The project, past or present, I wish I'd worked on

 Not a civil engineering project, but: the Indian Ocean tsunami in 2004.

I was an engineering student at the time, watching it on TV. I remember reading about the work of the many engineers who contributed to the responses and recoveries in the 14 countries that were badly affected and thinking that I’d like to be able to use my engineering in this way one day, too.

What gets me out of bed every morning?

I want to apply my experience to help protect lives and livelihoods from disasters worldwide. To know that the work I do will benefit people affected by future disasters drives me. It’s also a humbling and inspiring experience to work with dedicated engineers and emergency managers within disaster relief – one of the many reasons why I volunteer.

My major projects

Senior engineer on Lusail Artscape, Doha, Qatar. Development of a new highway landscape, involving a number of large-scale, unique and iconic structures, including a pair of inclined steel arches (135m span, 100m height) tied together via a tensile cable-net, spanning over a 12-lane highway.

Design engineer on £650m commercial mixed-use development in Dubai, UAE

Project engineer on £30m high-specification refurbishment of a prestigious, Grade-1 listed, 1820s property in Belgravia, central London.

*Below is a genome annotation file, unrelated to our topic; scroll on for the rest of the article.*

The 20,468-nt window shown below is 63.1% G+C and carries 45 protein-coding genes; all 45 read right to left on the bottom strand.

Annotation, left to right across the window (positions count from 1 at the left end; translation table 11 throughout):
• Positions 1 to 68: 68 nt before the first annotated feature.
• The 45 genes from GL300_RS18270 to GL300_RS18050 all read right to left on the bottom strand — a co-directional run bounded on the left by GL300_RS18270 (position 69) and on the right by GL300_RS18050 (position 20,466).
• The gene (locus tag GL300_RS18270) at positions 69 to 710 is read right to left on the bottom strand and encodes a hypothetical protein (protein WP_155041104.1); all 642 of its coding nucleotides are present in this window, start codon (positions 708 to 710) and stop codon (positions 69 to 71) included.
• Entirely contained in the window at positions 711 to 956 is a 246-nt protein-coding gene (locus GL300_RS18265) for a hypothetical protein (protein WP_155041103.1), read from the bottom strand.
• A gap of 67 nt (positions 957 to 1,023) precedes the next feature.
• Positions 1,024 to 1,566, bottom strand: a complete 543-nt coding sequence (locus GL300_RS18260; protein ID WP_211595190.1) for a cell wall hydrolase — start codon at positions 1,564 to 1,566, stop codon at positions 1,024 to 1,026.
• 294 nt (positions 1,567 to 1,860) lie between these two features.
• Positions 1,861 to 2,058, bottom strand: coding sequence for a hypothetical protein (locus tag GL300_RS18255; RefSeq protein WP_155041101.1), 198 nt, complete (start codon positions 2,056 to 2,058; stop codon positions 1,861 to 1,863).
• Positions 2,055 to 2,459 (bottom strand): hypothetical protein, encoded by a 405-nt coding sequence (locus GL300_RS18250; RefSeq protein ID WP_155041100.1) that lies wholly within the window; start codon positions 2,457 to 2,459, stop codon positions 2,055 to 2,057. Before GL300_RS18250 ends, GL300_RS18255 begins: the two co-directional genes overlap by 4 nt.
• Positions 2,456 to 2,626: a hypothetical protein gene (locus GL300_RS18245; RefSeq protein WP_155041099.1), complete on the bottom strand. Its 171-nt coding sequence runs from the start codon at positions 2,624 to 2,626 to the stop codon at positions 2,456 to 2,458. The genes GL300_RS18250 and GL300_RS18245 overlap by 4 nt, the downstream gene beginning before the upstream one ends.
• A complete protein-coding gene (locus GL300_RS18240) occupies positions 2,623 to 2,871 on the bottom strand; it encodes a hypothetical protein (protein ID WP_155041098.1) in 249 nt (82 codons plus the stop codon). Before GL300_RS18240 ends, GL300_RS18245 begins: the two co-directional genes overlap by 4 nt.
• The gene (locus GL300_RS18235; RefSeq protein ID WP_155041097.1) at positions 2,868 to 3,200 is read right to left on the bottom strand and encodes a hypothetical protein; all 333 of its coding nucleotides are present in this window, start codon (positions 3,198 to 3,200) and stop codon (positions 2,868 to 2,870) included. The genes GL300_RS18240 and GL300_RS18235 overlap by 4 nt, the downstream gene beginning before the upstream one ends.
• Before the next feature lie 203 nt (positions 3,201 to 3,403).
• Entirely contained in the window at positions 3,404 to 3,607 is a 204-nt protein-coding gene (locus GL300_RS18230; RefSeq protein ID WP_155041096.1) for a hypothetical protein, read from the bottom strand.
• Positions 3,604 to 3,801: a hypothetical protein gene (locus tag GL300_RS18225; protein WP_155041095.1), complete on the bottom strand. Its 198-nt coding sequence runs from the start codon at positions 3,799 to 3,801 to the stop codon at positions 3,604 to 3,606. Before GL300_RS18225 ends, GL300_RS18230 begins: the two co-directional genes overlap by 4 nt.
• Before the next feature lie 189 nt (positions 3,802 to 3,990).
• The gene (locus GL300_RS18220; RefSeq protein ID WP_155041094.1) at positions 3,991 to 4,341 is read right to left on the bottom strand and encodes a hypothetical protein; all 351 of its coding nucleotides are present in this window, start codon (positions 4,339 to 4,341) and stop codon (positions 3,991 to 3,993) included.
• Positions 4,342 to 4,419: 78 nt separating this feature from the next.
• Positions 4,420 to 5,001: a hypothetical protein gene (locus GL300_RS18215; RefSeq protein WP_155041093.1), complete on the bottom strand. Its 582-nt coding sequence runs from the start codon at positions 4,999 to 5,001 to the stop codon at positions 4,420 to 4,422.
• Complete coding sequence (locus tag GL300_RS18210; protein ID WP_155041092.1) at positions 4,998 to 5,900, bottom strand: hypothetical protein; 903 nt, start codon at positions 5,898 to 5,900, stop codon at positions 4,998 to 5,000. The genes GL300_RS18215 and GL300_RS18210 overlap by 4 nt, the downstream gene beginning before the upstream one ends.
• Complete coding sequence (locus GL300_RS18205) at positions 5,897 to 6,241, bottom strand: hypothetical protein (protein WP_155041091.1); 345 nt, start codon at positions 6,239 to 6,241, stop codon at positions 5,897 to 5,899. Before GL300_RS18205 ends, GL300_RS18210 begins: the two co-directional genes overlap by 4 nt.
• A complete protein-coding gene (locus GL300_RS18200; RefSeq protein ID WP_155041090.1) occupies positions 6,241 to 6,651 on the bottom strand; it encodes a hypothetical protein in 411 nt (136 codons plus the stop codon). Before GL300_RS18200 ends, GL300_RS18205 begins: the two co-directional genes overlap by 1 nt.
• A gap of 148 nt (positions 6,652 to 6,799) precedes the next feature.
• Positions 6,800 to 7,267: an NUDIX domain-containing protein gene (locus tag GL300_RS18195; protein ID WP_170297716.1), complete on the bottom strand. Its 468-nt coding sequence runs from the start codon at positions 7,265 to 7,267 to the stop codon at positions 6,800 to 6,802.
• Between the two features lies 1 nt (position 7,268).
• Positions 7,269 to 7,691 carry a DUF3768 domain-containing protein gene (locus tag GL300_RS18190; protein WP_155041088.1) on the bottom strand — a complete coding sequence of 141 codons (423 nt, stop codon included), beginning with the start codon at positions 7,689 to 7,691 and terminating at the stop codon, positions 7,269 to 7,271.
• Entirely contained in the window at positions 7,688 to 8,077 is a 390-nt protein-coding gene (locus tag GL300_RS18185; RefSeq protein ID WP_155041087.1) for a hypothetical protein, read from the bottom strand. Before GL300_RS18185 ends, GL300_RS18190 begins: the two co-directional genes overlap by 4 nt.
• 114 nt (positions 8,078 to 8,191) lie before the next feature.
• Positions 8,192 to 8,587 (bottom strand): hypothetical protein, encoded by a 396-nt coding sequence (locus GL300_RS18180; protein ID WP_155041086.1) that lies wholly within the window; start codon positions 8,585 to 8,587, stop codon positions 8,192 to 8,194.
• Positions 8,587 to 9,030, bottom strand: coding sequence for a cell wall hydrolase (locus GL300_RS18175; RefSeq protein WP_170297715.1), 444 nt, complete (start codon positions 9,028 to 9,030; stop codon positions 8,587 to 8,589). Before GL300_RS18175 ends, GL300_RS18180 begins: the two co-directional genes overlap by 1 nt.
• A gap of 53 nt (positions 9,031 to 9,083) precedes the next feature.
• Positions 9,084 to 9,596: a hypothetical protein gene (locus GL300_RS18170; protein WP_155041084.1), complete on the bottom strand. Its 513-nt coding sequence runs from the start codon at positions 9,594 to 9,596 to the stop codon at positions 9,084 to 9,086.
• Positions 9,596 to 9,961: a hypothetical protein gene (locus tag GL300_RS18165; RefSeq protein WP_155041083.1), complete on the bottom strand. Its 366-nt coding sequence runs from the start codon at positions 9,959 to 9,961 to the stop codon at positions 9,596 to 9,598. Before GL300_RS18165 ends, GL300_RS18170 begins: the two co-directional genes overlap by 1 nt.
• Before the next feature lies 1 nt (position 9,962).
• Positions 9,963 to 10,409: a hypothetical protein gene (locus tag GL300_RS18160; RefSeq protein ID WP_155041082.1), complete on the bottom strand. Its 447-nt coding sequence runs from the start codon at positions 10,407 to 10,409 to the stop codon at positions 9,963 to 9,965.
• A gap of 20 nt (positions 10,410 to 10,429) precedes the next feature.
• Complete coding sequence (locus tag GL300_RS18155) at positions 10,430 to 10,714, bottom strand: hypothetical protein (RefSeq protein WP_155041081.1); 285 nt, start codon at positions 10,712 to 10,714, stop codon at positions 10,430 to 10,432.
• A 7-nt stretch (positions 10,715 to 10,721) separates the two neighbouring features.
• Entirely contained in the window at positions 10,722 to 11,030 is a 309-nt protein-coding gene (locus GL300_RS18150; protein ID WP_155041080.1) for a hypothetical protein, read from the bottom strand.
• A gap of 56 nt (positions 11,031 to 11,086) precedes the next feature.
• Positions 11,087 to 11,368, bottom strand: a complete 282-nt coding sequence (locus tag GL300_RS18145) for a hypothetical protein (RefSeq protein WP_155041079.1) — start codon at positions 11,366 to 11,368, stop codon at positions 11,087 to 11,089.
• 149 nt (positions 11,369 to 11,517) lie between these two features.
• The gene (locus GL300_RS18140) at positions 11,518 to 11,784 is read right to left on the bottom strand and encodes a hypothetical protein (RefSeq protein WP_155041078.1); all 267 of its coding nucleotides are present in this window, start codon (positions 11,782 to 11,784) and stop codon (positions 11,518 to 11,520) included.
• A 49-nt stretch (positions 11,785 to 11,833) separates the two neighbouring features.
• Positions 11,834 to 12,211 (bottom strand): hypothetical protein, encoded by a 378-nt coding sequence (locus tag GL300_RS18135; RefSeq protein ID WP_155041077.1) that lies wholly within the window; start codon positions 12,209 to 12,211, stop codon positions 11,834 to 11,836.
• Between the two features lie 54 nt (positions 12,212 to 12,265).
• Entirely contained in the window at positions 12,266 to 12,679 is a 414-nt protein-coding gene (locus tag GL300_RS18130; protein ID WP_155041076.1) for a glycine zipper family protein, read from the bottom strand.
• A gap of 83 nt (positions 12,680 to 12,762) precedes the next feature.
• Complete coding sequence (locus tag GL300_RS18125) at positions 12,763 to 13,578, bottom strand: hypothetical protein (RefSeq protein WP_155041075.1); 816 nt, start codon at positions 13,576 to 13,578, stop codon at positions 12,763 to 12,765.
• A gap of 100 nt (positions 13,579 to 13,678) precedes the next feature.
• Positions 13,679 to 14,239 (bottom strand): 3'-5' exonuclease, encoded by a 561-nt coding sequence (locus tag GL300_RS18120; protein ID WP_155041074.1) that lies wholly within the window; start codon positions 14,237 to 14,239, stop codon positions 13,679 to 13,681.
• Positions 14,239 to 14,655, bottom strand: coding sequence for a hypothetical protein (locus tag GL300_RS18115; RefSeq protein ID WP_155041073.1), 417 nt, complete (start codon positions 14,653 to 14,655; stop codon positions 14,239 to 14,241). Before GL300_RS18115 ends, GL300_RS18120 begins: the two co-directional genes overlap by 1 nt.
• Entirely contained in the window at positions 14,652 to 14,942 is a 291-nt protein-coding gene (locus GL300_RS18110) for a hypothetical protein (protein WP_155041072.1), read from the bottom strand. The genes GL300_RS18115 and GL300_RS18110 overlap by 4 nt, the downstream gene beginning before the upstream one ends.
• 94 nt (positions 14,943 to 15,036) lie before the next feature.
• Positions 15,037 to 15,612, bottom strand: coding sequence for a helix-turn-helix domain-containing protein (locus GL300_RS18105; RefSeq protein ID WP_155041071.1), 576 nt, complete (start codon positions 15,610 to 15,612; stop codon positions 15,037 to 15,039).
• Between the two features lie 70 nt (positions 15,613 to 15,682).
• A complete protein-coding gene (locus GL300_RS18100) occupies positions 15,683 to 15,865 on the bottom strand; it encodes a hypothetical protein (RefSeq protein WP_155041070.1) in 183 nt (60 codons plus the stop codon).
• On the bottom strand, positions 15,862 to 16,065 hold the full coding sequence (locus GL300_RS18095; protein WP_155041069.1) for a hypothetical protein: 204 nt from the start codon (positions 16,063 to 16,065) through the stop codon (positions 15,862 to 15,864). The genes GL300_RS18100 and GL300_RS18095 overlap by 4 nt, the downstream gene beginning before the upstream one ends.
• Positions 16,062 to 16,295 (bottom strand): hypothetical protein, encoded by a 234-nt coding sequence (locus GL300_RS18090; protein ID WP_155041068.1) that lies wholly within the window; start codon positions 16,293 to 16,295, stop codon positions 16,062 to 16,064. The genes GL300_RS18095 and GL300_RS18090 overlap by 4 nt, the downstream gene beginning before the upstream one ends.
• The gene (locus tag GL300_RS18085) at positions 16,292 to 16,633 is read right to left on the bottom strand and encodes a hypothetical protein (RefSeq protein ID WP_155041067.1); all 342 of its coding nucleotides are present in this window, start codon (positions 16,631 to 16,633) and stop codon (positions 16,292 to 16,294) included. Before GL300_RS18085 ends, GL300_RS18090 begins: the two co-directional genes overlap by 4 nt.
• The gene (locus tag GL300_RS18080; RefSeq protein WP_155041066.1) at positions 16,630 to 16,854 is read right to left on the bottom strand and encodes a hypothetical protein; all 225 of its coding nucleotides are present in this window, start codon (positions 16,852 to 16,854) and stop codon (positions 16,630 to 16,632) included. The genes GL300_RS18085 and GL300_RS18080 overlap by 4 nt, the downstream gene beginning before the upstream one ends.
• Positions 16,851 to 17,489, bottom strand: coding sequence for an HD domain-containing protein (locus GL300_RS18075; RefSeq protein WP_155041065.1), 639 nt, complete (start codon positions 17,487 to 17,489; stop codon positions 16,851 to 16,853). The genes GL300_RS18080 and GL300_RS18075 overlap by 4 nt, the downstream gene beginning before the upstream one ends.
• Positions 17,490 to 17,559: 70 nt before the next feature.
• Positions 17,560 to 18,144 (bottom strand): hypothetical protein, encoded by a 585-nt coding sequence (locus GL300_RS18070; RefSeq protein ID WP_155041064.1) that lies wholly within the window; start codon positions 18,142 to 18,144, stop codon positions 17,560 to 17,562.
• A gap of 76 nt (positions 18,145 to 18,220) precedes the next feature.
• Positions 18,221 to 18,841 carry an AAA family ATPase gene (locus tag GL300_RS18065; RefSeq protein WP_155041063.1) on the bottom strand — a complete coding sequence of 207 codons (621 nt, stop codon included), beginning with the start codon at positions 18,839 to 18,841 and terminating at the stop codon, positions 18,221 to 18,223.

I did my A levels and after that I spent a pre-university gap year working in the research and development department of Arup.

I then studied Engineering Science (MEng) at Oxford University, working throughout the summer breaks to build my experience.

After graduation, I spent a year volunteering in a town in rural South Africa, before moving back to work in London again. For nearly 5 years I worked on some fantastic design projects with some excellent teams and mentors.

I then began volunteering as a search and rescue engineer with the SARAID organisation, went to the Japan tsunami with the Earthquake Engineering Field Investigation Team, and started an engineering doctorate at UCL looking at building damage predictions for earthquakes and tsunamis. .

After completing the PhD I’ve worked in applying engineering to disaster risk modelling, now with the World Bank.

My hobbies

SARAID training keeps me busy many weekends, but otherwise I might be practising the martial art jiu-jitsu to stay fit or relaxing with friends and family.

Personal hurdle civil engineering has helped me overcome

Public speaking.

When I was younger, speaking in front of others was always something that I found difficult, but engineering enables you to interact with a wide and varied range of people across many types of situation.

Through working in this environment for some time, I feel that I’ve overcome my fear of speaking in public and have even come now to really enjoy the opportunities to do it.

I want to become a civil engineer.